Goa is one of India’s most popular holiday destinations. It’s an ideal place to relax and unwind after an exhilarating week or two exploring Rajasthan and north India.
With its idyllic beaches, lush paddy fields, and coconut-filled palm trees, it would be easy to get lost in your Goan resort. If you do manage to tear yourself away, we recommend soaking up the colourful villages dotted with whitewashed churches and grand old Portuguese mansions. Here, for your inspiration, we whisk you through our guided tour of Old Goa:
The tiny state of Goa, resting along the Konkan Coast, has its own distinct culture, a legacy of its colonial past. The Portuguese ruled Goa for over 400 years, from 1510 – 1961, and evidence of this is still very apparent in the people’s dress, the local dialect, their religion and cuisine, and in their music. Today, Goa is separated into two very distinct areas: North Goa and South Goa. Resting in the middle is Goa’s capital city of Panaji. Reminiscent of a provincial Mediterranean town, Panaji was formerly used by the Portuguese as their military landing stage and warehouse. In the mid-18th century, after a series of epidemics in Old Goa, the viceroy was forced to move his residence to Panaji, or Panjim as it was then known. However, it was only a hundred years later in the mid-19th century that the town became the official capital of Portuguese territories in India. Fast forward to today, and Panaji has a friendly and easy-going atmosphere, especially along the leafy avenues of the old town.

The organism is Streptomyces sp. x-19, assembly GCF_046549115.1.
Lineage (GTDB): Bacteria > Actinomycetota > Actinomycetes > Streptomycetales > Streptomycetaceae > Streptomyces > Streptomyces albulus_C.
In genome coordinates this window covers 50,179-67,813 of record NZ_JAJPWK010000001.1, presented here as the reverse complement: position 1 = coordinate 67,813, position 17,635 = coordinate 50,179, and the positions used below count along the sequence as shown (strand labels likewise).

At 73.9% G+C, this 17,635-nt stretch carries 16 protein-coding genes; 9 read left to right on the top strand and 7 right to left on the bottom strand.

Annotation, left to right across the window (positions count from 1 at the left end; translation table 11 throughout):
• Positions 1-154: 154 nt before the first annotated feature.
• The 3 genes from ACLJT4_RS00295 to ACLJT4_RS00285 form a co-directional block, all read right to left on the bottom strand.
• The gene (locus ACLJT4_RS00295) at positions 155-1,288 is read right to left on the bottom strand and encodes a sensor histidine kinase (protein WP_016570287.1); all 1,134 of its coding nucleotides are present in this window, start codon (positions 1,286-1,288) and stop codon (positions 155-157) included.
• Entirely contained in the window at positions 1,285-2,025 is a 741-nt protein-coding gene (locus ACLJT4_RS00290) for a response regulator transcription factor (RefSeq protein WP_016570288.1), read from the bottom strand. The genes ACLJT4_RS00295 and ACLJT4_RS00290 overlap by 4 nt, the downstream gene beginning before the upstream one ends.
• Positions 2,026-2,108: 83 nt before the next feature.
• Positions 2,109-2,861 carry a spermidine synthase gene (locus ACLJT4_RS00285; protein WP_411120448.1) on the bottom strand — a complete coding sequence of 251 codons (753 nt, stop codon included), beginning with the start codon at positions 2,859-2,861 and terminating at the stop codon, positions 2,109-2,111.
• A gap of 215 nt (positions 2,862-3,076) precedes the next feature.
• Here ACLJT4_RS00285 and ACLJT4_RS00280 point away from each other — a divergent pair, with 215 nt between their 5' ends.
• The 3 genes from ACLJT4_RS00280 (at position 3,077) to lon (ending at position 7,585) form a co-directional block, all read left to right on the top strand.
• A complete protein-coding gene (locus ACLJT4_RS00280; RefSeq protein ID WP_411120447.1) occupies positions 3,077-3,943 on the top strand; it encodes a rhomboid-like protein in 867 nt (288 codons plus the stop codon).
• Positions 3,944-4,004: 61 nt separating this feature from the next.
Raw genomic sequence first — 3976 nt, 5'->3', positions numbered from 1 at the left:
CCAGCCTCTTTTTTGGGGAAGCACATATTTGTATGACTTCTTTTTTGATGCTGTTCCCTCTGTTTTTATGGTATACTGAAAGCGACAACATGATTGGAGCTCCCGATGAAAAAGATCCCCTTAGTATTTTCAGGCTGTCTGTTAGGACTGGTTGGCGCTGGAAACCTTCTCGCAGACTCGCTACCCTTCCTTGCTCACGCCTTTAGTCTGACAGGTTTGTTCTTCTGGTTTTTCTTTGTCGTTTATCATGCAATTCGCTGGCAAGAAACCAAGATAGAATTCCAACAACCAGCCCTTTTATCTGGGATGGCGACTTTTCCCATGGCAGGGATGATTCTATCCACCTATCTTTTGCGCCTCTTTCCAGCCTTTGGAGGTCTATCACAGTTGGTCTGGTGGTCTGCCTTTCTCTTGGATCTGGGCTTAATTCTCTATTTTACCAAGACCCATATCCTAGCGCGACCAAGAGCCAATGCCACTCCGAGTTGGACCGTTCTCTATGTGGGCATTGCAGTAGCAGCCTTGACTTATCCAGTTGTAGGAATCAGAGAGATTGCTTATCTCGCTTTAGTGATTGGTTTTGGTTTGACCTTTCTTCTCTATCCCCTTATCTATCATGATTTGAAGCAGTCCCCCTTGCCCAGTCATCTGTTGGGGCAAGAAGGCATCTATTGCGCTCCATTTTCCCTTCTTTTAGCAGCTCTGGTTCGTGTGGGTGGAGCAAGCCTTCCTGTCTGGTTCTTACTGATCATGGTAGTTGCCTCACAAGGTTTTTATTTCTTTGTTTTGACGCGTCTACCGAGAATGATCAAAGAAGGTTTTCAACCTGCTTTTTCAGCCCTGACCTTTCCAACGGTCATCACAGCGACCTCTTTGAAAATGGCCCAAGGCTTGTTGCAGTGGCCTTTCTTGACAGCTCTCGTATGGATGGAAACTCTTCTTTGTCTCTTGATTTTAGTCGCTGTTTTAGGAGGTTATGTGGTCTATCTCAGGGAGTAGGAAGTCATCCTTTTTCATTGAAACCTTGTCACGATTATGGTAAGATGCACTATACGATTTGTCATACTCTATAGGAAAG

A highlight of this area is the old residential quarters of Fontainhas and São Tomé, built on reclaimed land in the 19th century. Fontainhas was named after the fountain of Phoenix, a spring that provided the areas only source of water and which can still be seen standing today. You’ll feel as though you’re stepping back in time as you walk past a colourful jumble of old Portuguese houses with their traditional tiled roofs, eateries offering authentic Goan cuisine, and bakeries serving delicious local cakes.
Next on our guided tour of Old Goa, we’ll introduce you to a magnificent collection of cathedrals, churches and monasteries. The entire one-mile stretch is now a UNESCO World Heritage Site and takes in two of Goa’s most important religious monuments; the Basilica de Bom Jesus, and the grand Sé Cathedral. It ends on Holy Hill, where some of the oldest churches in Goa are located. Italian or Portuguese architects designed the majority of these religious buildings, so they reflect a range of European styles from sober Renaissance to exuberant Baroque and Portuguese Manueline.
Our guided tour of Old Goa typically lasts about half a day.
If you’d like to include a guided tour of Old Goa on your upcoming trip to India, do get in touch. As experts in private, tailor-made tours of this region we’re the ideal fit to assist with the planning of your exciting trip. To get you started, we recommend taking a look at our suggested Goa tour – it’s a fabulous extension to any journey through India. And, for inspiration on where to rest your head, do take a look at our favourite beach hotels in Goa.0